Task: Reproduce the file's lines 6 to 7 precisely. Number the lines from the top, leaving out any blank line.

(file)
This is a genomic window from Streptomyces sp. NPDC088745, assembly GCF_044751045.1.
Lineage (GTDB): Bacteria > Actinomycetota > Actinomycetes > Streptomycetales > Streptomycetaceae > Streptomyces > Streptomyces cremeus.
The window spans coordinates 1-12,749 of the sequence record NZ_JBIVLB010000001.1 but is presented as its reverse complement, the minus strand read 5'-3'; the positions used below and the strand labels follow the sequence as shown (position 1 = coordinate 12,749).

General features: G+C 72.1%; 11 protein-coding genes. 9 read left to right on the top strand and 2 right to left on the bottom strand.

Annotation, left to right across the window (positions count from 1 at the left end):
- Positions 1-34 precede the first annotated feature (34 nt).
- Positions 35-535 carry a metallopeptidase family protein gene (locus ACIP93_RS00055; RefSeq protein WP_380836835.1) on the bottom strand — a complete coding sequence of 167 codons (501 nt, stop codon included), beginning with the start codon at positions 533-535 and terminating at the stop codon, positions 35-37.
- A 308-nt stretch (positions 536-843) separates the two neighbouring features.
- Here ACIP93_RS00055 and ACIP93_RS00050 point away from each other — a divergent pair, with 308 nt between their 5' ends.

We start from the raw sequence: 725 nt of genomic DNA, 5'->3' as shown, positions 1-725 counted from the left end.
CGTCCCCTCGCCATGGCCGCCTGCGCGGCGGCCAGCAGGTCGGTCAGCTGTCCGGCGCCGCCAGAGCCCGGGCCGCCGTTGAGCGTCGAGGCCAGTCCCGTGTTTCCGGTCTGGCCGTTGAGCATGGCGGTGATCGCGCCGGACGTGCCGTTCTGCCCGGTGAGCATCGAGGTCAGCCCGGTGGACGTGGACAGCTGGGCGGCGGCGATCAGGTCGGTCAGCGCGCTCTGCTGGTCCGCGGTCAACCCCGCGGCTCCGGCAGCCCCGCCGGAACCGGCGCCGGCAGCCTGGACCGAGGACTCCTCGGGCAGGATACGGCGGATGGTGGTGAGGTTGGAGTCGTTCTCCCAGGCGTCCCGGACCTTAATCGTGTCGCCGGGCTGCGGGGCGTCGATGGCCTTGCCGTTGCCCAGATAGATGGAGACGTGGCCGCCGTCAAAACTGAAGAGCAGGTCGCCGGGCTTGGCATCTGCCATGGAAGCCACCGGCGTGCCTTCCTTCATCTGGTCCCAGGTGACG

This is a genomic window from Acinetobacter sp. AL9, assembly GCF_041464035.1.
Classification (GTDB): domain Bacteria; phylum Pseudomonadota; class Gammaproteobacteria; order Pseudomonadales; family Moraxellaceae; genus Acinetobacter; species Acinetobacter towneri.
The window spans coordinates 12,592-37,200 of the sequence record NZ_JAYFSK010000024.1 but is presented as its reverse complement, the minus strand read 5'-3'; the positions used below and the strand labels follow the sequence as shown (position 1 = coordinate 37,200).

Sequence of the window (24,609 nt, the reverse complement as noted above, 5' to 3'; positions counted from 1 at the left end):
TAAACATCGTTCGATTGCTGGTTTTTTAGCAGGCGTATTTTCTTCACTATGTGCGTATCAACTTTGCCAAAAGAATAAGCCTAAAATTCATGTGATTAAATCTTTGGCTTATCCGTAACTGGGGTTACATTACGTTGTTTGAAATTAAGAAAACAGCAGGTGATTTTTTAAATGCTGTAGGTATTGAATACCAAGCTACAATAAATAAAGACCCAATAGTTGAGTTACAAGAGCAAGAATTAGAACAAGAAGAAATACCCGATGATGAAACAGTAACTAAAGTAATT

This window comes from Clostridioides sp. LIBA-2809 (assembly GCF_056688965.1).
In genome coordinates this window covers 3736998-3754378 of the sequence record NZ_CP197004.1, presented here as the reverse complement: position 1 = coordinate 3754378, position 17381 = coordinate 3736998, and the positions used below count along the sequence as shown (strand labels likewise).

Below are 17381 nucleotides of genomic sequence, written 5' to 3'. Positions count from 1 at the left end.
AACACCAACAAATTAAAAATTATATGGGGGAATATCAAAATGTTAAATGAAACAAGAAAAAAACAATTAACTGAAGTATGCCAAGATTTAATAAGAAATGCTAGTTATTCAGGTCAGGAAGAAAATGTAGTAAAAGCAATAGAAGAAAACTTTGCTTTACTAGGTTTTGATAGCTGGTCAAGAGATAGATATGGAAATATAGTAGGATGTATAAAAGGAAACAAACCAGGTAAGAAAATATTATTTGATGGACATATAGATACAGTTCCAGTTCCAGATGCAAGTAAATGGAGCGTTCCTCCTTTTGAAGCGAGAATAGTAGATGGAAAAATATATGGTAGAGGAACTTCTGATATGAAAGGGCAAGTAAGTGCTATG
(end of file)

- Positions 1-34 precede the first annotated feature (34 nt).
- Positions 35-535 carry a metallopeptidase family protein gene (locus ACIP93_RS00055; RefSeq protein WP_380836835.1) on the bottom strand — a complete coding sequence of 167 codons (501 nt, stop codon included), beginning with the start codon at positions 533-535 and terminating at the stop codon, positions 35-37.